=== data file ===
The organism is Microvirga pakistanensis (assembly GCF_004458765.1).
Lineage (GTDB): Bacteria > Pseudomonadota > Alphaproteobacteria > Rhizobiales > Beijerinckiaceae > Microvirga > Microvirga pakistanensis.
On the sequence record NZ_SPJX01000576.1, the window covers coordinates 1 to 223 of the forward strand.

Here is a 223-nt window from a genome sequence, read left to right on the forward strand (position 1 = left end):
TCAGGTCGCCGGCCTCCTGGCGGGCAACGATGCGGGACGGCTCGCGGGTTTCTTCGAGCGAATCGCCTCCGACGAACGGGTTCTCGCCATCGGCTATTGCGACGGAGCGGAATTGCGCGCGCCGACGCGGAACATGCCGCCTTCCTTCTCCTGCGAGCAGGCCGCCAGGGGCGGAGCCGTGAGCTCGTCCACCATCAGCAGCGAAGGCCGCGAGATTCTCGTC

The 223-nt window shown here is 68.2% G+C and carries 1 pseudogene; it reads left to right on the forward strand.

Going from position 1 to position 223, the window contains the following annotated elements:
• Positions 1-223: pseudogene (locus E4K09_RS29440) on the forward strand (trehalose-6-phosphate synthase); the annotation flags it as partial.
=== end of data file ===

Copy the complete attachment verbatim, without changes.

The organism is Microvirga pakistanensis (assembly GCF_004458765.1).
Lineage (GTDB): Bacteria > Pseudomonadota > Alphaproteobacteria > Rhizobiales > Beijerinckiaceae > Microvirga > Microvirga pakistanensis.
On the sequence record NZ_SPJX01000576.1, the window covers coordinates 1 to 223 of the forward strand.

Here is a 223-nt window from a genome sequence, read left to right on the forward strand (position 1 = left end):
TCAGGTCGCCGGCCTCCTGGCGGGCAACGATGCGGGACGGCTCGCGGGTTTCTTCGAGCGAATCGCCTCCGACGAACGGGTTCTCGCCATCGGCTATTGCGACGGAGCGGAATTGCGCGCGCCGACGCGGAACATGCCGCCTTCCTTCTCCTGCGAGCAGGCCGCCAGGGGCGGAGCCGTGAGCTCGTCCACCATCAGCAGCGAAGGCCGCGAGATTCTCGTC

The 223-nt window shown here is 68.2% G+C and carries 1 pseudogene; it reads left to right on the forward strand.

Going from position 1 to position 223, the window contains the following annotated elements:
• Positions 1-223: pseudogene (locus E4K09_RS29440) on the forward strand (trehalose-6-phosphate synthase); the annotation flags it as partial.